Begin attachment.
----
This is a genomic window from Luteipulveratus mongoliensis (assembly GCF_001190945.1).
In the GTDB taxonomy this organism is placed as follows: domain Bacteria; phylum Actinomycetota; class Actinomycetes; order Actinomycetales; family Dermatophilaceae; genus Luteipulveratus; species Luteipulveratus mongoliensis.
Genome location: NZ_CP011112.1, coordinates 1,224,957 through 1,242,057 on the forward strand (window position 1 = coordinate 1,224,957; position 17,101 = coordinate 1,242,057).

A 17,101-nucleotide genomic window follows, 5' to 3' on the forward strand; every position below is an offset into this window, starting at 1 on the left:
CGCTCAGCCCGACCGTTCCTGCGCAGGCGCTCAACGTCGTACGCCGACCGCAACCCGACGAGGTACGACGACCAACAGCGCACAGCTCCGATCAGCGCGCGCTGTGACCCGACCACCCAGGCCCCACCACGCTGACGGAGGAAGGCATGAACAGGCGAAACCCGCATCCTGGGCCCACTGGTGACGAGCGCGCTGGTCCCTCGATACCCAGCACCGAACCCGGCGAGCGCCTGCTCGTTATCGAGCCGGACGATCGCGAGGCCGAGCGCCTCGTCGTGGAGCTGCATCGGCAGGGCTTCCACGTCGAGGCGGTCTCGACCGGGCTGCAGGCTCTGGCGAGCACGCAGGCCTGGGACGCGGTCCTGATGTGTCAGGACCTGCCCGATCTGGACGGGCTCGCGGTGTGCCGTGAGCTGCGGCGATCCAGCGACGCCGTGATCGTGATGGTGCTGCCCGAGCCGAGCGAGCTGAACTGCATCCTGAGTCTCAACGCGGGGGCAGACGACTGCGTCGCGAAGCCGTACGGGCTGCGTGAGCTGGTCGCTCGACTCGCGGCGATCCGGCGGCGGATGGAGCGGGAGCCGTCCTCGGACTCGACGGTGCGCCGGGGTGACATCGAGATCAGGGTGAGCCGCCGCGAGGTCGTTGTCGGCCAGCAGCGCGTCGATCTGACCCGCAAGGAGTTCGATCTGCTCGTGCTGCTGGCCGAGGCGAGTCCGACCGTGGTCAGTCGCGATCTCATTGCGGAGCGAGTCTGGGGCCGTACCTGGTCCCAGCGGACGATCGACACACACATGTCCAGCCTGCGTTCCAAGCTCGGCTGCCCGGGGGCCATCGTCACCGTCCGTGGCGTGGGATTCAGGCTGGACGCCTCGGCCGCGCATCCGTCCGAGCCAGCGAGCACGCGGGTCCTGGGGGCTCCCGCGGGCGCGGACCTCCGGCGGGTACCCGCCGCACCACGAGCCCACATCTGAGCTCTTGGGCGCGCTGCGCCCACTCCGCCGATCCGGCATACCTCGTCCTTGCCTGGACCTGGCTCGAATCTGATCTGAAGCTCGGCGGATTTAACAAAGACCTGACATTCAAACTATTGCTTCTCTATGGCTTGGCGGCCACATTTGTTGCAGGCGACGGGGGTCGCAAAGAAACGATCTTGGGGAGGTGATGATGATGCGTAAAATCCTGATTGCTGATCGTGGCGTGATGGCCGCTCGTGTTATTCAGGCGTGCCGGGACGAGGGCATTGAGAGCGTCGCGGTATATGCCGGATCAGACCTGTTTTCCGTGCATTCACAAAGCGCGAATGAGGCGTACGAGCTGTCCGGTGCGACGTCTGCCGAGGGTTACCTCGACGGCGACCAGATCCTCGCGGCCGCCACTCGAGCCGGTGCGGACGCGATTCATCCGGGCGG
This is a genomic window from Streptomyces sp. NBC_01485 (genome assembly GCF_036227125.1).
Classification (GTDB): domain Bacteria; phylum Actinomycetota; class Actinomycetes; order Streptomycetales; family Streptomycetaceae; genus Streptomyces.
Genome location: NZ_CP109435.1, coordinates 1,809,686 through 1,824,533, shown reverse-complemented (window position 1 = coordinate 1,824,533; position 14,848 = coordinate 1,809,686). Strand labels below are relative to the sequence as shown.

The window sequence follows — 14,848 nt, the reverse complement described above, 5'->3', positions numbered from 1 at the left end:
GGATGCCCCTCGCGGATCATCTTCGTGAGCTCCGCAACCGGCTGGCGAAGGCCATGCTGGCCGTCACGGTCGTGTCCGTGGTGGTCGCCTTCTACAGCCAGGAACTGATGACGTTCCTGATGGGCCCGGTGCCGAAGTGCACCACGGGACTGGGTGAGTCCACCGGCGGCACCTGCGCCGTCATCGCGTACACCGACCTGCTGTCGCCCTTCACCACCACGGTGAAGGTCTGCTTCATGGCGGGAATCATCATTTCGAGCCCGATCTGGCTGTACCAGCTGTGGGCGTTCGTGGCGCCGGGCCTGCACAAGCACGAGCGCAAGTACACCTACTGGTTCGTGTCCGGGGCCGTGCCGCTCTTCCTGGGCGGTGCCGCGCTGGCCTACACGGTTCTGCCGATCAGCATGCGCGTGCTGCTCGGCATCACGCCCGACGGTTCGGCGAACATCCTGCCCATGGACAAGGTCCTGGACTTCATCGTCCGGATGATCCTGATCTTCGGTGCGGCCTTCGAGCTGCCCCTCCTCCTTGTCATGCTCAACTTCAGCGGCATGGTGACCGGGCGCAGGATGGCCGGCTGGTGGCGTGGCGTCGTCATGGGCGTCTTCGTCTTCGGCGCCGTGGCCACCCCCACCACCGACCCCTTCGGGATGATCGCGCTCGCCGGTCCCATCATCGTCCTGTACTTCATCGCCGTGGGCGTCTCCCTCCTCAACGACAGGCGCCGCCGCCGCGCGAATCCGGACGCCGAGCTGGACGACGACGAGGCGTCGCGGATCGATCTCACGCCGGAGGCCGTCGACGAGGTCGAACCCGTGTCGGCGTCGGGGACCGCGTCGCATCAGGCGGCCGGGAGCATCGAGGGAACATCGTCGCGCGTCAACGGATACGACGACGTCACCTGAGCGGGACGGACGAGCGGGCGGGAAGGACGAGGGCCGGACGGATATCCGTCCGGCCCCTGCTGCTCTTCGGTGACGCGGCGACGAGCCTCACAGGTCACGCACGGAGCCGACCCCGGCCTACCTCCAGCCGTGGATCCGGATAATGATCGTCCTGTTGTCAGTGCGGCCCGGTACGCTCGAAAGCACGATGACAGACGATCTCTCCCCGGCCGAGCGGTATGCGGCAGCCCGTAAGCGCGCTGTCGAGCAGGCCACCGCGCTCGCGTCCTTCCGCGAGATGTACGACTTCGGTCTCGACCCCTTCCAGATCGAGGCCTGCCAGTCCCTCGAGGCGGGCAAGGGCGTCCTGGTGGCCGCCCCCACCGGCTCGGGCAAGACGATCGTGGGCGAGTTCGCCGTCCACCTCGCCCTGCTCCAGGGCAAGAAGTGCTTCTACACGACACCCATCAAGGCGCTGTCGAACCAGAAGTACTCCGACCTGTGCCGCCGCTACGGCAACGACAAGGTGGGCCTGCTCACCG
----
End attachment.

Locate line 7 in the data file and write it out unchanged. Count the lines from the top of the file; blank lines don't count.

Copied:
Classification (GTDB): domain Bacteria; phylum Actinomycetota; class Actinomycetes; order Streptomycetales; family Streptomycetaceae; genus Streptomyces.